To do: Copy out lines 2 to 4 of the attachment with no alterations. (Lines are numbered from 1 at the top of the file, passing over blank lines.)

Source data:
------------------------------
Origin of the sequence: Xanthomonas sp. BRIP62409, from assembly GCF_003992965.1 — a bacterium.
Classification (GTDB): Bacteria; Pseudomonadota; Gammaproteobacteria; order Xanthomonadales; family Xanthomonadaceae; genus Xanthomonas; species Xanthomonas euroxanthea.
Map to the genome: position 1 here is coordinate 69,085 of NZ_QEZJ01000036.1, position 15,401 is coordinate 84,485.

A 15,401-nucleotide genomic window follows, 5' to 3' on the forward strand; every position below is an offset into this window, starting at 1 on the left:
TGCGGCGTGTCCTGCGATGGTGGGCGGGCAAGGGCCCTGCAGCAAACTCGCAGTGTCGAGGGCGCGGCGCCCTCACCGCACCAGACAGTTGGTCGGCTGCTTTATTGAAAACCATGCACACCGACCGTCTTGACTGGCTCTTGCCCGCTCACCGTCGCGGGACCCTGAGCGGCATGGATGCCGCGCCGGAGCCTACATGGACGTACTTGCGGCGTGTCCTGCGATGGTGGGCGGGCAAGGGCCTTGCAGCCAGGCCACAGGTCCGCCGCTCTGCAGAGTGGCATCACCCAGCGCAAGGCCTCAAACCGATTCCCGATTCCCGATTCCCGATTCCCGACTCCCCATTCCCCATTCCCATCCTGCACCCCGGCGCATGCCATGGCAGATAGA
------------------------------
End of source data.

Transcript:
Classification (GTDB): Bacteria; Pseudomonadota; Gammaproteobacteria; order Xanthomonadales; family Xanthomonadaceae; genus Xanthomonas; species Xanthomonas euroxanthea.
Map to the genome: position 1 here is coordinate 69,085 of NZ_QEZJ01000036.1, position 15,401 is coordinate 84,485.

A 15,401-nucleotide genomic window follows, 5' to 3' on the forward strand; every position below is an offset into this window, starting at 1 on the left: